Floating Urban Farms on Recycled Tourist Boats
July 22, 2010 by Robin Plaskoff Horton
Ahoy, bok choy! You got it: boat+botanic=boatanic, a floating greenhouse. Take an existing tourist boat, remove the tourists, add seeds and water regularly, make sure the boat gets plenty of sunshine, then harvest the produce. The resulting bounty will be distributed by bike to hungry inner city folks and restaurants in search of fresh food. Boatanic, a Dutch project led by Damian O’Sullivan and supported by the Enviu team and a crew of volunteers, expects to be afloat in Amsterdam by the beginning of 2011, with plans to expand to other cities in Europe and North America.
The floating farm will reach cities accessible by a combination of navigable waterways (canals or rivers), urban areas that also enjoy good climate (not too warm or too hot) and are home to plenty of locavores. Customers can track Boatanic’s produce and location via its website and iPhone app., where they will also be able to place their orders. For direct incidental sales, the iPhone App will indicate the location of the Boatanic at all times–like a chalkboard menu would advertise the pick of the day.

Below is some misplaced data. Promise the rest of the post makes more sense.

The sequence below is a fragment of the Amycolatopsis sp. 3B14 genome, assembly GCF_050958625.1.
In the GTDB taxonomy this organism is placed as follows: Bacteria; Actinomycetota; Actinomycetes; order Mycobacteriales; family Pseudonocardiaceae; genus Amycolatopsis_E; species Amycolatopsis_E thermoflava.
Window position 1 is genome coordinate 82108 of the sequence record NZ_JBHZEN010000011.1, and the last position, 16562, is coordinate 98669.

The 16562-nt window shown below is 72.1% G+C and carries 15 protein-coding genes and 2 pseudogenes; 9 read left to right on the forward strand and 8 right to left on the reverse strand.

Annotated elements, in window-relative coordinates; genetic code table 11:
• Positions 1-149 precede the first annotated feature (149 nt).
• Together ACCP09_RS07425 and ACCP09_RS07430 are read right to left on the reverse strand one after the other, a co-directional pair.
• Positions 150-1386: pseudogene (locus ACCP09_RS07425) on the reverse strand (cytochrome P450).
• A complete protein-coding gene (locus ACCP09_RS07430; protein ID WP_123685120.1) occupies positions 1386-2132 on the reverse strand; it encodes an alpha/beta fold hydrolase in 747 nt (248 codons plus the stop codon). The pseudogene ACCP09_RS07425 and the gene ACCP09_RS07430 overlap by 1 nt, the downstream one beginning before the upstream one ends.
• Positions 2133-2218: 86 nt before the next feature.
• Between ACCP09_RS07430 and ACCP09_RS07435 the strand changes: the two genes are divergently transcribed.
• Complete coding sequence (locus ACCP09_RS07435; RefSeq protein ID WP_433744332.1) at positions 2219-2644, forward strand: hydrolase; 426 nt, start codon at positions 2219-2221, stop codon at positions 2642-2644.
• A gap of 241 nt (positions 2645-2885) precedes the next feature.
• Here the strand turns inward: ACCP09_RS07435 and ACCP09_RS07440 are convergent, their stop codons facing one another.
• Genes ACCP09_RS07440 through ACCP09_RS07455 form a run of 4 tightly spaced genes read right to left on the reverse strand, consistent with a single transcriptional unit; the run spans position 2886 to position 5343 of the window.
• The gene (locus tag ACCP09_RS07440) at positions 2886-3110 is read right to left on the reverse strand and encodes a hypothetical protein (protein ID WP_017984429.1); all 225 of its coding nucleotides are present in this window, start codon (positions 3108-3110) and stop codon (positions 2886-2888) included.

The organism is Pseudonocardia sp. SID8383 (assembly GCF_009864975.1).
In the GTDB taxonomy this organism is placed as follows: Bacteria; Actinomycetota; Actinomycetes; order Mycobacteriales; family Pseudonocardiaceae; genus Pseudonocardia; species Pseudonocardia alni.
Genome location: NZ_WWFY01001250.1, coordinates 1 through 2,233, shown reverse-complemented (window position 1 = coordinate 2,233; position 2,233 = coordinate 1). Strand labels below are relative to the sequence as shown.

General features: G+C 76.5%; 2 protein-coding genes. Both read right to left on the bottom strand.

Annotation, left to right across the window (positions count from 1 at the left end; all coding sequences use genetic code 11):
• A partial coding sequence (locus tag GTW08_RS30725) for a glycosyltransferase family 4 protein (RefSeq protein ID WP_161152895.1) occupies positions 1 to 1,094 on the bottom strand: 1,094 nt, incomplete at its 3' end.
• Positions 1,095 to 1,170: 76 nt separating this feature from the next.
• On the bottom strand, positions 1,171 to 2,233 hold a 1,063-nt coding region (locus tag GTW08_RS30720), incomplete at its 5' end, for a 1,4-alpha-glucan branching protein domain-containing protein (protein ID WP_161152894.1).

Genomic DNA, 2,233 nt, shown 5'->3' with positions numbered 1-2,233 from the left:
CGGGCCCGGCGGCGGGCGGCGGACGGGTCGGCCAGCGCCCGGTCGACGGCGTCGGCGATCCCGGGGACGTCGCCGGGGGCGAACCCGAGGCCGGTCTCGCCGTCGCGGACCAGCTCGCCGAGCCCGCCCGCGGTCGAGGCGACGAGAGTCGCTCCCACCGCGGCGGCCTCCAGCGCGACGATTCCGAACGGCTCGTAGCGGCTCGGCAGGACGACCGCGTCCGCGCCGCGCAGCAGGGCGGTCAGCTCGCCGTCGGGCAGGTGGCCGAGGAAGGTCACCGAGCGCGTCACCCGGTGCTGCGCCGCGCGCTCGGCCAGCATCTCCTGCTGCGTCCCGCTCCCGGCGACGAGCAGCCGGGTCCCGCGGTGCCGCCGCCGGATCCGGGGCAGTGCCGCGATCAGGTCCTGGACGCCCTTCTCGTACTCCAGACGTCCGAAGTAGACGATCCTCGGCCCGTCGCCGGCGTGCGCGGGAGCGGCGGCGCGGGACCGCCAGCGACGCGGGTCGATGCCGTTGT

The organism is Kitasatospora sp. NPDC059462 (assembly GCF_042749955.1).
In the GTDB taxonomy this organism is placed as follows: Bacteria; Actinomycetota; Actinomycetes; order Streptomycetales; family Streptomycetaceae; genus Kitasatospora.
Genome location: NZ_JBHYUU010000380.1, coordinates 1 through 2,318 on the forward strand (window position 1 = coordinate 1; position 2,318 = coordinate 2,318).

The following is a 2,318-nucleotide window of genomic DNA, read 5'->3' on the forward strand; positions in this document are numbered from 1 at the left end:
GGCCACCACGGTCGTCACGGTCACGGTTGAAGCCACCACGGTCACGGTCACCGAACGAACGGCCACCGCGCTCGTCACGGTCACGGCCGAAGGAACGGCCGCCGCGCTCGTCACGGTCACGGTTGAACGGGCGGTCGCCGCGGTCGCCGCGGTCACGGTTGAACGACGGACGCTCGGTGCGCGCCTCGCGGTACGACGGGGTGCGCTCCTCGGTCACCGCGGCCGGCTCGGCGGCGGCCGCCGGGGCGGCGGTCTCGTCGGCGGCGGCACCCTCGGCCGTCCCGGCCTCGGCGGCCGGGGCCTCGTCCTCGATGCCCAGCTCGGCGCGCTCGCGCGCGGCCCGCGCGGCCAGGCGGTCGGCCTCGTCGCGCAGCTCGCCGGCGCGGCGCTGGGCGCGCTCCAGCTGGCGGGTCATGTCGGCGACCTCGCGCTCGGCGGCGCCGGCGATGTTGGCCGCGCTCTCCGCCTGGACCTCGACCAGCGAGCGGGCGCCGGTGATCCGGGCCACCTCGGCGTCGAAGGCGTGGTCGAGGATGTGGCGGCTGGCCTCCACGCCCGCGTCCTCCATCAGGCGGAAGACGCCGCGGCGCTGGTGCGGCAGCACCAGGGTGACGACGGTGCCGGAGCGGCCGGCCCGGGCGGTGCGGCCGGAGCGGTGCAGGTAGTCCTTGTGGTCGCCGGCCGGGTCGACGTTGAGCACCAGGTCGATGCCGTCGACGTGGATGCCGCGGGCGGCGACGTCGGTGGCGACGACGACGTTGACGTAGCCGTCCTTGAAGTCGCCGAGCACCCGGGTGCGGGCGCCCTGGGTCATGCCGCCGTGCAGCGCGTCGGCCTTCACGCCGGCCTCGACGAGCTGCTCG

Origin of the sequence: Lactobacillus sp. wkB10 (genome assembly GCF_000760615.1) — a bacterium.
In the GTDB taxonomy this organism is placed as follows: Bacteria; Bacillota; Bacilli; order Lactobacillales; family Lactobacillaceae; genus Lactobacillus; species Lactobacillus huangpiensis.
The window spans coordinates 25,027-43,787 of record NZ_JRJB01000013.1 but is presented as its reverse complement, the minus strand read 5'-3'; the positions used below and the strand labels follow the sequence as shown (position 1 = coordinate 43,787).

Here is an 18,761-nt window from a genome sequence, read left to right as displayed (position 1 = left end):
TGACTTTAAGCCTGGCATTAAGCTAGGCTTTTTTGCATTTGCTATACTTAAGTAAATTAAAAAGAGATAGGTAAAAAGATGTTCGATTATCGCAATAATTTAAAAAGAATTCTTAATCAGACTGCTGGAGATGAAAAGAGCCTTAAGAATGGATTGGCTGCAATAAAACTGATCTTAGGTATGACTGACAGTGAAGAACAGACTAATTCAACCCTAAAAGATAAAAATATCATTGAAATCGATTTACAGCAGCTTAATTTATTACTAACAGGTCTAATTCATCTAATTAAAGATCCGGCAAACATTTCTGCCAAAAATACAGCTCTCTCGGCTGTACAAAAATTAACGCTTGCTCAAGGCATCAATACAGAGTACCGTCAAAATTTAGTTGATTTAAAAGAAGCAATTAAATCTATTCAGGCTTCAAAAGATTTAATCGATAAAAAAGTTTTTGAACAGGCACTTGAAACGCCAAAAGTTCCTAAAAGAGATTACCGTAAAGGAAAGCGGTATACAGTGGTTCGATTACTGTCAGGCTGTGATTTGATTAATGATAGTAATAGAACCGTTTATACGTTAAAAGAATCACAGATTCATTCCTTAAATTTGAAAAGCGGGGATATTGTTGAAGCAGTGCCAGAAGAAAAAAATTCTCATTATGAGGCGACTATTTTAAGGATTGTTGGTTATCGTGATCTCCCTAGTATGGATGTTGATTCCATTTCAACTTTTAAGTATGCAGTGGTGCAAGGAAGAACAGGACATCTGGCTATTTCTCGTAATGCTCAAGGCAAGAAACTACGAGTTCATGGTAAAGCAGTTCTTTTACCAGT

Boatanic will provide a limited supply (500 Kg) of fruit, vegetables and herbs year round which will be complimented with a conventional out-of-town greenhouse in order to boost supply according to demand. The greenhouse will also double as Boatanic’s overnight berth where it charge up its batteries.
The current business model is three-tiered:
1. Retail to customers in close proximity to canals based on subscription
2. Wholesale to restaurants
3. Educational programs to teach schoolchildren about growing food on-board
I’m picturing Boatanic docking at the piers in Manhattan, setting anchor at Le Pont Neuf on the Seine in Paris, and at London’s Tower Bridge…